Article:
absolute neutrophil count greater than or equal to 1,500/mcL

Patient Q&A Section

What are common treatments for head neoplasms?

"In the first stage of treatment for head neoplasms, most patients have surgery as an initial alternative to radiation therapy. If surgery is not feasible, radiation therapy or chemotherapy may be preferred as initial treatment options. The choice of treatment depends upon factors such as age, tumor type and patient's willingness to accept radiation therapy or chemotherapy. In spite of the frequent use of surgery in patients' treatment, patients with head neoplasms usually have a good or good to excellent outcome without surgery." - Anonymous Online Contributor

Unverified Answer

What causes head neoplasms?

"As of 1999 the most accepted hypothesis is that many head neoplasms arise in the brain due to the formation of benign brain tumors along the dural venous sinuses via leakage of blood brain barrier as a complication of trauma and hemorrhage. Another, not definitely proven, hypothesis is that the cause lies behind the development of cranial hypertension, in particular, the development of a cranial sinus that drains a hydrocephalic fluid. These two theories have been confirmed by radiological imaging." - Anonymous Online Contributor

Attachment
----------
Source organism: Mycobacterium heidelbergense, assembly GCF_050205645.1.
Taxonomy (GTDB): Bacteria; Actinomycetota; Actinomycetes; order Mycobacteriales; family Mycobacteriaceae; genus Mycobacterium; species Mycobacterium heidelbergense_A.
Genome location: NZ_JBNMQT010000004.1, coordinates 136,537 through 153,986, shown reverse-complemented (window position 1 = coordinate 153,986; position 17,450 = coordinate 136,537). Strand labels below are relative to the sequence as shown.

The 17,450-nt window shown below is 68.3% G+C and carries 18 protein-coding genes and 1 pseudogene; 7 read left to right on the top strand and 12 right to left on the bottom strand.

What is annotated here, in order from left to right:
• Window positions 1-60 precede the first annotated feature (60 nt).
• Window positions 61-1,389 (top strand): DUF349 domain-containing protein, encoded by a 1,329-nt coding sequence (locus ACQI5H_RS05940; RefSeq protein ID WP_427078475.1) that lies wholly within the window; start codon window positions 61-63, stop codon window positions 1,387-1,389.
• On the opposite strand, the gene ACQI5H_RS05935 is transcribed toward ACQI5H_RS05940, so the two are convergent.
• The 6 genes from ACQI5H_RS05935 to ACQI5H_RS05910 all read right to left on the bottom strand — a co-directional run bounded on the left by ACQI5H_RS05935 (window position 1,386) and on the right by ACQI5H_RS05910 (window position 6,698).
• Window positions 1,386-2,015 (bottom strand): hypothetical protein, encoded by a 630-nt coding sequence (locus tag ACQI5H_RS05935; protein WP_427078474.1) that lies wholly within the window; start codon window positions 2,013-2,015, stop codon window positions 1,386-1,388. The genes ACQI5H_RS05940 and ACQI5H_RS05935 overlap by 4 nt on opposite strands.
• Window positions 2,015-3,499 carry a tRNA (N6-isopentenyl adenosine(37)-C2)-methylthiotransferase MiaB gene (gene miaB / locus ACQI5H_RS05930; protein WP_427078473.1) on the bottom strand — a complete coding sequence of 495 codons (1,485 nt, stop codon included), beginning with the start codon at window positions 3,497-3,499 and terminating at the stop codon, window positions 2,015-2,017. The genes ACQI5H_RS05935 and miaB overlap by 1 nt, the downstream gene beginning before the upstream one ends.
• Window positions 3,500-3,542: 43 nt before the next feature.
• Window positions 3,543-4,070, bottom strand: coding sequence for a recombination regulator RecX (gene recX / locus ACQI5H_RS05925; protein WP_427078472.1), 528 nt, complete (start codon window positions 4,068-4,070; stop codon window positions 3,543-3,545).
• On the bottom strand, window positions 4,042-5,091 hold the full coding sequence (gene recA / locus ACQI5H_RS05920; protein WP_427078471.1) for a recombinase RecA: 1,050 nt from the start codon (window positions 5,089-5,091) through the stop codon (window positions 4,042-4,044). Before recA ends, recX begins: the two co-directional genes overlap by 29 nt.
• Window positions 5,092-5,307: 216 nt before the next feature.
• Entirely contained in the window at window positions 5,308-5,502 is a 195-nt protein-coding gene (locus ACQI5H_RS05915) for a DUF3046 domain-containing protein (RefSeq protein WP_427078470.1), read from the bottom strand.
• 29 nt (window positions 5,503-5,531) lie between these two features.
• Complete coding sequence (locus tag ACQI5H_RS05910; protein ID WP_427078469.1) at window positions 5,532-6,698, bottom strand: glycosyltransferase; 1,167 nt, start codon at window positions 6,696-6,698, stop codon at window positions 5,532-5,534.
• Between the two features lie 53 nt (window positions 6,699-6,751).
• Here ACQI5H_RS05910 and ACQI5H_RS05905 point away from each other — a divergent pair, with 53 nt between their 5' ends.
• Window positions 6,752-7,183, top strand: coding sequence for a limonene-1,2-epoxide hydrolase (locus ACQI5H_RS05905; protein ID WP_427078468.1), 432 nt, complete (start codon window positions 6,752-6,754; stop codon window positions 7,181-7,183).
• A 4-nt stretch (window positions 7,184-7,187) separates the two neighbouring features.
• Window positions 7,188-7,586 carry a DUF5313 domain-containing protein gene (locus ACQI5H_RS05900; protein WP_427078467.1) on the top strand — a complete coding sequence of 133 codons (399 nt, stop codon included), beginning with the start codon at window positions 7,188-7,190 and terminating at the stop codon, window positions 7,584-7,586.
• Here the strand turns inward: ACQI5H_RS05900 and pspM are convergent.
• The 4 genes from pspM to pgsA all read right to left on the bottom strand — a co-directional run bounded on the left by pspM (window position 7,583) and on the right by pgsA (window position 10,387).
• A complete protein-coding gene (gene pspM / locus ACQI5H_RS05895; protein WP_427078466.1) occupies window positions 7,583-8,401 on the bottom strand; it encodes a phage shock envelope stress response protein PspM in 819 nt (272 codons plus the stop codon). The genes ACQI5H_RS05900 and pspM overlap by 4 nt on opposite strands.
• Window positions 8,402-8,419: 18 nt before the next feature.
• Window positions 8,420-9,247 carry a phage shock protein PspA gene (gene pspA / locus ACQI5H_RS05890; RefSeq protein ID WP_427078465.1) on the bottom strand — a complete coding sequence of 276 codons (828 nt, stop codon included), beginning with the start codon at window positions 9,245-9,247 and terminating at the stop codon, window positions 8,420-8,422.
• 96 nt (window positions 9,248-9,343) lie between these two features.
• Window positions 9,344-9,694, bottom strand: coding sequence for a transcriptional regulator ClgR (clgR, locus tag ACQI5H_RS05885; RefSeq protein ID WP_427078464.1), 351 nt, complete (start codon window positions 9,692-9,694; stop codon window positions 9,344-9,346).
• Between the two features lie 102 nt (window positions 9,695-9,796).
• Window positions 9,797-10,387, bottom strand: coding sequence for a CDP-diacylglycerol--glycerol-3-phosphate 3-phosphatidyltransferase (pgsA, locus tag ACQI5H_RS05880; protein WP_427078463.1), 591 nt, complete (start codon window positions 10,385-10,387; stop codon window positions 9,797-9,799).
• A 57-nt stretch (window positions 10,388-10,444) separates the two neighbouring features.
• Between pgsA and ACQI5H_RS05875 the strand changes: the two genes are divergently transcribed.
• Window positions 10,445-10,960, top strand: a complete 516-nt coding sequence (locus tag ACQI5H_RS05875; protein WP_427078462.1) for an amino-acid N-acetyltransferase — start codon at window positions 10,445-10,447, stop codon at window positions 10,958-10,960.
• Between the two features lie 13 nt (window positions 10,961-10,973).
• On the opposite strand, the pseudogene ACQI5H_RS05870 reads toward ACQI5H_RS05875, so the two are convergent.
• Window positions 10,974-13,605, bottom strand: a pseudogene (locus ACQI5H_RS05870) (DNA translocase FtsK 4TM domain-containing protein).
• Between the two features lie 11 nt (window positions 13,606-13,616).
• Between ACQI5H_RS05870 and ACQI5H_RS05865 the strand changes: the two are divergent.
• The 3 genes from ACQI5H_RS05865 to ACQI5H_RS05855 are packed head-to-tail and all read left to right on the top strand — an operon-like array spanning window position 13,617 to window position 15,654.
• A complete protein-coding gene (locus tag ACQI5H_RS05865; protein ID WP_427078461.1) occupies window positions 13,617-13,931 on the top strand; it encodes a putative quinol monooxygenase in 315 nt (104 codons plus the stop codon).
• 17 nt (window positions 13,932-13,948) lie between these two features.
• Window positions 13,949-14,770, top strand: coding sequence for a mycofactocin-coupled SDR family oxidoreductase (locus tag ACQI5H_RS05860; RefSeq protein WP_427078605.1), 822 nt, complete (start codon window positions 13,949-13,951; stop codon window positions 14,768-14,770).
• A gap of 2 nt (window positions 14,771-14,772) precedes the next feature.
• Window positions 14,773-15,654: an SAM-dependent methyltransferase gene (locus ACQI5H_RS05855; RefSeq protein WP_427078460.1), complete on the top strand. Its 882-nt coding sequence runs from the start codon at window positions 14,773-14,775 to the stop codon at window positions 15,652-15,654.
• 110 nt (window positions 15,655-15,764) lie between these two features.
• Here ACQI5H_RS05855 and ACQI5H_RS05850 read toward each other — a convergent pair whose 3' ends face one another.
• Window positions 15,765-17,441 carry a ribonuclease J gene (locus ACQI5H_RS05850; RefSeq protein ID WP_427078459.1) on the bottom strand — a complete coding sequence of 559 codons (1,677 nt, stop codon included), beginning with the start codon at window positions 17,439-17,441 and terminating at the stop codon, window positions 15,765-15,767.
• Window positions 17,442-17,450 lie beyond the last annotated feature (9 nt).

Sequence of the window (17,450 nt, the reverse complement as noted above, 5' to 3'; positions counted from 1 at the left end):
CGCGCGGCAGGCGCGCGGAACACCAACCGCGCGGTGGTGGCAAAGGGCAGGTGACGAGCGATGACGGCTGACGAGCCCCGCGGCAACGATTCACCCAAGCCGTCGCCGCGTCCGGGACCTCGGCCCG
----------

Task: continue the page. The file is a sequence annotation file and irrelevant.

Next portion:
Unverified Answer

What is head neoplasms?

"A head neoplasm is a disease that forms in the brain and that is caused by unregulated growth of abnormal cells. Head neoplasms are the leading cause of death from cancer in children under 20 years of age. A head and neck neoplasm are tumors that form in and around the nose and throat, including the skin, larynx, and mouth.\n" - Anonymous Online Contributor

Unverified Answer

Can head neoplasms be cured?

"In contrast to most benign tumors of the nervous system, the majority of head neoplasms are, in most cases, not curable, and must be followed for clinical progression. Patients must not be misdiagnosed, and surgeons must be apprised of the nature of their disease if any operation is going to be performed for these tumors." - Anonymous Online Contributor